Blenheim Park, Oxfordshire
Blenheim Park, formerly extra-parochial, now a parish, the seat of the Duke of Marlborough, in Oxfordshire, on the river Glyme and on Akeman Street, immediately W of Woodstock, and 1¼ mile N from Handborough station on the G.W.R. Post town, Woodstock, which is the money order and telegraph office. Acreage, 2137 of land and 132 of water; population, 151. The Duke of Marlborough is lord of the manor and sole landowner. This was a royal demesne, containing the ancient palace of Woodstock, was given to the great Duke of Marlborough, along with the parliamentary grant of £500,000 for decorating the grounds and building a mansion, and took its present name from his victory of Blenheim on the Danube on 2 Aug., 1704. The park is entered from Woodstock by a triumphal arch; it has much diversity of surface, and was laid out by " Capability Brown;" it abounds with fine old trees, and displays groups of wood so arranged as to represent the battle of Blenheim; and it contains a lake of 260 acres, spanned by a fine three-arched bridge-a column 134 feet high, surmounted by a colossal statue of the great duke-a curious old house, vailed High Lodge, once inhabited by the profligate Earl of Rochester as ranger of the park-a spring, called Rosamund's Well, traditionally said to have supplied the bath of the "Fair Rosamund" during her residence in the Tower and traces of Akeman Street, together with spots in which remains of Roman buildings have been found. The gardens possess great wealth of plants, and contain two temples dedicated respectively to Diana and Hygeia; the Cascade, artificially constructed, but looking entirely natural; the Fountain, modelled after that of the Piazza Navona at Rome; and some fine specimens of statuary and architecture, modelled after the antique. The palace was founded in 1705, but not completed till after the great duke's death. It was designed by Vanbrugh, and is esteemed his masterpiece, and it cost about £300,000. It consists of a centre and two wings connected by colonnades, forms three sides of a square, enclosing a court, measures 348 feet along the front, and is in the Grecian style, faulty and very heavy, yet shows such skilful combination of porticoes, colonnades, and towers as to look highly imposing. The chief apartments are the hall, 67 feet high, with ceilings allegorically representing the battle of Blenheim ; the great dining-room, at one time thick with pictures by Rubens and Vandyke; the saloon, with walls and ceiling decorated by La Guerre; the library, 183 feet long, with marble statue of Queen Anne by Rysbrach; and the chapel, with marble monument of the great Duke and his Duchess by Rysbrach, and with a Lombard pulpit in Derbyshire spar. The collection of paintings and of objects of vertu was one of the largest and choicest in Britain, insomuch that Waaggen said-" If nothing were to be seen in England but Blenheim, with its park and treasures of art, there would be no reason to repent the journey to this country." This valuable collection of gems and paintings, as well as the library, have now all been dispersed. The Ansidei Madonna, by Raphael, was acquired for the National Gallery at a cost of £70,000.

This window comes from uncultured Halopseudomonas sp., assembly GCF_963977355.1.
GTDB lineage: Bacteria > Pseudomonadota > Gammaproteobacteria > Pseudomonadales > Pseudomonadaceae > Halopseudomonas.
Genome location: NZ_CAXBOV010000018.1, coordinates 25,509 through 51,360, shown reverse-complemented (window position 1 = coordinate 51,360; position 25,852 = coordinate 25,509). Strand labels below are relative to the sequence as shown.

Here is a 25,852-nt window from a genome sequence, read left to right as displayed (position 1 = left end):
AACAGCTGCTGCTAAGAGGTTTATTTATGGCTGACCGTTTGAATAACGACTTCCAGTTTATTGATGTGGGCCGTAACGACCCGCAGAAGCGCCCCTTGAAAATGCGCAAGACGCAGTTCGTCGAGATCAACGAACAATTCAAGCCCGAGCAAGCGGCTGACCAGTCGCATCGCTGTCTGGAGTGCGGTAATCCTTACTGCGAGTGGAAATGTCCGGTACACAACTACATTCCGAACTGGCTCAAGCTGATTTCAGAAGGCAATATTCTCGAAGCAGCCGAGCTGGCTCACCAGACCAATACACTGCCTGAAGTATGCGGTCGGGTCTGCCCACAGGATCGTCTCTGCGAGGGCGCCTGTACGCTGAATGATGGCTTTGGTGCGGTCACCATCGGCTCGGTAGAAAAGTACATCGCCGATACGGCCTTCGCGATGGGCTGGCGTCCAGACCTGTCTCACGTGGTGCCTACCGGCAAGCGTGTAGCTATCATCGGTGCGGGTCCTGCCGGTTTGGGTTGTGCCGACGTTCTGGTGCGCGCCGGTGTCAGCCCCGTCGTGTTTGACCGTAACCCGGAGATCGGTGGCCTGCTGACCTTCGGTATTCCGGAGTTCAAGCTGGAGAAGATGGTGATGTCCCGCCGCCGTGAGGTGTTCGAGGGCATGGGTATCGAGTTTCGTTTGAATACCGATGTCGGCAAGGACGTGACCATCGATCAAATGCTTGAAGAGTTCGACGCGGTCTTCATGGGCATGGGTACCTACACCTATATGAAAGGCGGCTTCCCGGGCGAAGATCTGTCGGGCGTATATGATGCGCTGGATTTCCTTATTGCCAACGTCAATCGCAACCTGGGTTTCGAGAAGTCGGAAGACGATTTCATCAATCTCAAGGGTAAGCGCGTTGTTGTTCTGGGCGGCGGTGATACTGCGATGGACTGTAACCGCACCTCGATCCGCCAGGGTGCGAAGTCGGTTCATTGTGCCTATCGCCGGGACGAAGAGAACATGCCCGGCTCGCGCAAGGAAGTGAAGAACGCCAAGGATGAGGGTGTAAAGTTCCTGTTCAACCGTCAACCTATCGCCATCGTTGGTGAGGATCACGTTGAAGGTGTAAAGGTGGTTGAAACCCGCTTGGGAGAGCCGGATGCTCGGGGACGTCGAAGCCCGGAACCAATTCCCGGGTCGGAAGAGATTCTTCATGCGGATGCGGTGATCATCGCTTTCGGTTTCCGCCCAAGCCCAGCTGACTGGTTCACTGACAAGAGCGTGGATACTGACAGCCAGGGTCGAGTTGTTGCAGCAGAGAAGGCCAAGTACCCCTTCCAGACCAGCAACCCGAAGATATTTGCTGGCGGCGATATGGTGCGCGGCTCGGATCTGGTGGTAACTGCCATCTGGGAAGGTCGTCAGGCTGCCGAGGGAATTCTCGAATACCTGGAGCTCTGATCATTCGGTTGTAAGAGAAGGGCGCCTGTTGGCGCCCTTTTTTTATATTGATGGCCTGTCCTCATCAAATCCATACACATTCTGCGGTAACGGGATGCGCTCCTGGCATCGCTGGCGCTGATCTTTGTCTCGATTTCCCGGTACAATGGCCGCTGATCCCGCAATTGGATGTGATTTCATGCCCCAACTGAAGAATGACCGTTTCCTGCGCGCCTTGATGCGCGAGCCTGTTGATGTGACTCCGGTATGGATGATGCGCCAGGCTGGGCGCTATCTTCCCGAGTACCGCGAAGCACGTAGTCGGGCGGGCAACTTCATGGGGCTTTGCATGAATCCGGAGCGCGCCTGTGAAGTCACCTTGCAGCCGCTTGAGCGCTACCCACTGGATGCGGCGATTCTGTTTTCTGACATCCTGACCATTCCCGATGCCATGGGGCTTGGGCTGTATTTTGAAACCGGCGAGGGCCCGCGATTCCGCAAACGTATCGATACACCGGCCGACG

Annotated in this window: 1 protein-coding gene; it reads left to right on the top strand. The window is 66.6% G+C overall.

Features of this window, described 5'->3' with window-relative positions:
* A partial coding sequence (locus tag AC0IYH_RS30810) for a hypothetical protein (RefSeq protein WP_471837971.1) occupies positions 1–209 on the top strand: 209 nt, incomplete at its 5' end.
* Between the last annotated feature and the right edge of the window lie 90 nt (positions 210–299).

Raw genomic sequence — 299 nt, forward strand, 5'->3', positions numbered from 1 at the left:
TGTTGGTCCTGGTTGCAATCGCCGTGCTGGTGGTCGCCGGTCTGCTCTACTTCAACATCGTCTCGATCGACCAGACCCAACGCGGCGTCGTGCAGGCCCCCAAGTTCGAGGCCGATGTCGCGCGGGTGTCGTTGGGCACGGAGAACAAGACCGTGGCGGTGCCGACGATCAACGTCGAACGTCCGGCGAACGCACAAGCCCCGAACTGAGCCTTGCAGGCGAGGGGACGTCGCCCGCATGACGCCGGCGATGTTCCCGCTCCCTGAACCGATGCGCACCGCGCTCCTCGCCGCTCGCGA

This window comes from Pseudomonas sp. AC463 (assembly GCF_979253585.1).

The following is a list of the administrative units in which this place was either wholly or partly included.
|Poor Law union||Woodstock|
Any dates in this table should be used as a guide only.
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